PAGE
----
The pathogenic organism C. difficile is the main cause for healthcare-associated diarrhea, which focuses the research more and more onto this pathogen. In previous studies, the analysis of the adaptation processes of this pathogen on the proteome level was carried out based on chemical labeling approaches as well as label free strategies. An adapted cultivation procedure in 15N-labeled CDCM enables a successful ML for this pathogen. It is shown that protein quantification based on ML results in a lower number of quantified proteins compared to the LFQ approach; but the quantification is accurate, reproducible and, over all, more sensitive compared to the LFQ strategies. Particularly outstanding is the finding that more proteins with small changes compared to the reference are altered statistically significant. For further applications, such as the analysis of the surface proteome or membrane proteome, the ML can be the better choice due to the error-prone elaborated preparation workflows before MS-analysis which will be reduced due to the internal standard.
The datasets for this study can be found in the ProteomXchange Consortium via the PRIDE partner repository with the dataset identifier PXD010279.
AT-S, AO, and DB developed and discussed the experimental design. AT-S did the laboratory work and produced the proteome data. AT-S, SM, KP, and AO analyzed the proteome data and all authors discussed the data. AT-S, SM, and DB conceived and wrote the manuscript with support from AO and KP.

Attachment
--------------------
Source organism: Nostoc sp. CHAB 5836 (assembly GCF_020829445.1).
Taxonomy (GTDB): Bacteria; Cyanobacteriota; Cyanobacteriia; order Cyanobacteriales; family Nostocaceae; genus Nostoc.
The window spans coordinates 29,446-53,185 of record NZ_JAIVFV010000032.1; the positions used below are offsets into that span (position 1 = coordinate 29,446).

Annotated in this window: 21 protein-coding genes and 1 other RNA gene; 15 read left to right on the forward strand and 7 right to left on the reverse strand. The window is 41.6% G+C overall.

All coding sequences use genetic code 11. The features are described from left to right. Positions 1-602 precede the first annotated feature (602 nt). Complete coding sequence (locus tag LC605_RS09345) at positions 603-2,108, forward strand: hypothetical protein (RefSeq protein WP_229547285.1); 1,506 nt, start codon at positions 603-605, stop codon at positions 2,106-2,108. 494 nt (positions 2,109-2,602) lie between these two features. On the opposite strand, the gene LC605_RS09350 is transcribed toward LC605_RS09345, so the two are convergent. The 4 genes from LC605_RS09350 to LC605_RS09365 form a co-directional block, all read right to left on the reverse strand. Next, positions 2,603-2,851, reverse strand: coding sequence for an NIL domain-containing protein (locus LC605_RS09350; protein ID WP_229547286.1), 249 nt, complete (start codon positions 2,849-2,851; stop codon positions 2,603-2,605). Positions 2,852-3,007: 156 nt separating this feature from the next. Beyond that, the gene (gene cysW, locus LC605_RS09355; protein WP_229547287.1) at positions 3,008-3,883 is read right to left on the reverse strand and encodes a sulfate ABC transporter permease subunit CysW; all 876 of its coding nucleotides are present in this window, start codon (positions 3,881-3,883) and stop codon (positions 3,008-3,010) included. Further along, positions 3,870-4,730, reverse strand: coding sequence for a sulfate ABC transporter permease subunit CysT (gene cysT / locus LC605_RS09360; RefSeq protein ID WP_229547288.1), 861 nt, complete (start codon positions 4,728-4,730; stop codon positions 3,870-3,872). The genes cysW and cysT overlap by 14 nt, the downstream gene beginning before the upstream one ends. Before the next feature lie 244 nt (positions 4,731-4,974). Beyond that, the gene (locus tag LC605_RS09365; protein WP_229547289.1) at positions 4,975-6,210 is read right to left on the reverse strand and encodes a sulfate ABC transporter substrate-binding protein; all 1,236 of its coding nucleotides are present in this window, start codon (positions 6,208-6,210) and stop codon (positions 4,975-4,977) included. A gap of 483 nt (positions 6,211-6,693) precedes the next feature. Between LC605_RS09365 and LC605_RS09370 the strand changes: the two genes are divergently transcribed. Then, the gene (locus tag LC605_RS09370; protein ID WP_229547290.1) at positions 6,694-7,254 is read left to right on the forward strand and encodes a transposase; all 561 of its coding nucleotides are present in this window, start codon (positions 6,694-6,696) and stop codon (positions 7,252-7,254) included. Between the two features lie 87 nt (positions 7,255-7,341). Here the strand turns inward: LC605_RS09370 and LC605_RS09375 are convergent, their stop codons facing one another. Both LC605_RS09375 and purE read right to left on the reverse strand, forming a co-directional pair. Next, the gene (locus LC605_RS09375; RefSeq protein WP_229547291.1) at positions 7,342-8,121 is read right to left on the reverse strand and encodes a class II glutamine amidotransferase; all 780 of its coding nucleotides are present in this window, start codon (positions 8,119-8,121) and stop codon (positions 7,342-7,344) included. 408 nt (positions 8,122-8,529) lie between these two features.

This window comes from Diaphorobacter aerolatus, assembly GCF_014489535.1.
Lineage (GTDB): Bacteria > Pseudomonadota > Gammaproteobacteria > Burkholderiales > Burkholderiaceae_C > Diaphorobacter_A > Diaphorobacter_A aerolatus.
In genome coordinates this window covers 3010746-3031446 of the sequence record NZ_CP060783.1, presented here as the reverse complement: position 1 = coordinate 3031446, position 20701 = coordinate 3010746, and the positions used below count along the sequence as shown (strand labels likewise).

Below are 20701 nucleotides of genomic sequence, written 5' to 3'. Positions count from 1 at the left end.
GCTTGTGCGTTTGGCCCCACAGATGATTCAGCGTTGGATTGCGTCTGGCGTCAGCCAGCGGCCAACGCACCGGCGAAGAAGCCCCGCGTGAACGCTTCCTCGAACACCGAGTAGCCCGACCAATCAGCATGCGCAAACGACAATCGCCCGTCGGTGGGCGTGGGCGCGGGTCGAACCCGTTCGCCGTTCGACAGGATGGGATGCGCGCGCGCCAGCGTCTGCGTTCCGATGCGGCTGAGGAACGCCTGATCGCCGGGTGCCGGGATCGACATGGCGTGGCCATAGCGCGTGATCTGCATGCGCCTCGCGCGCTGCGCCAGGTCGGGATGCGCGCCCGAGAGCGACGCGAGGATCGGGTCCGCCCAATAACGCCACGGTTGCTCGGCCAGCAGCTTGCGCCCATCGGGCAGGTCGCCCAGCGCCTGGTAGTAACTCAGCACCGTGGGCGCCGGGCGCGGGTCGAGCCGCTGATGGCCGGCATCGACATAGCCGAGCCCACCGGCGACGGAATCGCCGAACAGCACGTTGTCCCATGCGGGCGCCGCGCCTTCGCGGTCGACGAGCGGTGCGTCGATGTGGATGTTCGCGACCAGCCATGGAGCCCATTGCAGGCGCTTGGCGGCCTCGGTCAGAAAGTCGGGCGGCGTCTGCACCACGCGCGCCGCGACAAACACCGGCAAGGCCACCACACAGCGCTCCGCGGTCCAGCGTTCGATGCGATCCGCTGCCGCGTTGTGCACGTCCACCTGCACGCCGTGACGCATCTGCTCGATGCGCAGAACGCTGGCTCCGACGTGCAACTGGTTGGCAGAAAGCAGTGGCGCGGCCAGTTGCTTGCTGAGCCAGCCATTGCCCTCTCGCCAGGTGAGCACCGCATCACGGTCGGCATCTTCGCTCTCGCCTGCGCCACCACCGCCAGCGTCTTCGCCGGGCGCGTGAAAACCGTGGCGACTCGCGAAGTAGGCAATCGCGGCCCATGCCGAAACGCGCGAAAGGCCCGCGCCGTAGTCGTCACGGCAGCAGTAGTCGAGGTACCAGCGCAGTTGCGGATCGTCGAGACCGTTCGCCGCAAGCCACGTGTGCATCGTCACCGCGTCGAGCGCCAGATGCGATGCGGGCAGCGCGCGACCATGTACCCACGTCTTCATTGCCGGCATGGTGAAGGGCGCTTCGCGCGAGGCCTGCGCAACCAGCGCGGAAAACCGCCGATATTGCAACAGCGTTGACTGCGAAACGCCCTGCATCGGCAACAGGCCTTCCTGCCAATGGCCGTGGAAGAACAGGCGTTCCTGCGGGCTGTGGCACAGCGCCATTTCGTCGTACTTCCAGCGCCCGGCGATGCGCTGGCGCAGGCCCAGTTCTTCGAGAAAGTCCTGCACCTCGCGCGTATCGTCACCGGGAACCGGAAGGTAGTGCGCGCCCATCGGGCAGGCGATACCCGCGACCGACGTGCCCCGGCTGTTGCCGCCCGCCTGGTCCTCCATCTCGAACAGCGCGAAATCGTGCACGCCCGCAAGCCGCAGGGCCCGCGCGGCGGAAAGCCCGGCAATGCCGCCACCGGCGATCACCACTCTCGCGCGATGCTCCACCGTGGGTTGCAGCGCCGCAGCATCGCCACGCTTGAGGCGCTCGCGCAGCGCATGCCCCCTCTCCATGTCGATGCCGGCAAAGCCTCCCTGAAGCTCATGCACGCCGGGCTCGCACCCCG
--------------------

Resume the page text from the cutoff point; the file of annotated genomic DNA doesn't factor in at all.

This work was funded by the Federal State of Lower Saxony, Niedersächsisches Vorab (VWZN3215/3266) and the Federal State of Mecklenburg-Pomerania (UG 16 001). We acknowledge support for the Article Processing Charge from the DFG (German Research Foundation, 393148499) and the Open Access Publication Fund of the University of Greifswald.
Conflict of Interest Statement
The authors declare that the research was conducted in the absence of any commercial or financial relationships that could be construed as a potential conflict of interest.
We would like to thank Ute Kuhrt for the technical assistance and Andreas Schult for preparing the violin plot.
The Supplementary Material for this article can be found online at: https://www.frontiersin.org/articles/10.3389/fmicb.2018.02371/full#supplementary-material
BHI, brain heart infusion; CDCM, C. difficile Celtone medium; CDI, C. difficile infection; CDMM, C. difficile minimal medium; CV, coefficient of variation; HCL, hierarchical clustering; iTRAQ, isobaric Tags for Relative and Absolute Quantification; LFQ, label free quantification; log2FC, logarithmic fold change to base 2; ML, metabolic labeling; MS, mass spectrometry; NSAF, normalized spectral abundance factor; OD, optical density; R2, coefficient of determination; SD, standard deviation; SILAC, stable isotope labeling by amino acids in cell culture; TMT, Tandem Mass Tag.
Abhyankar, W., Hossain, A. H., Djajasaputra, A., Permpoonpattana, P., Ter Beek, A., Dekker, H. L., et al. (2013). In pursuit of protein targets: proteomic characterization of bacterial spore outer layers. J. Proteome Res. 12, 4507–4521. doi: 10.1021/pr4005629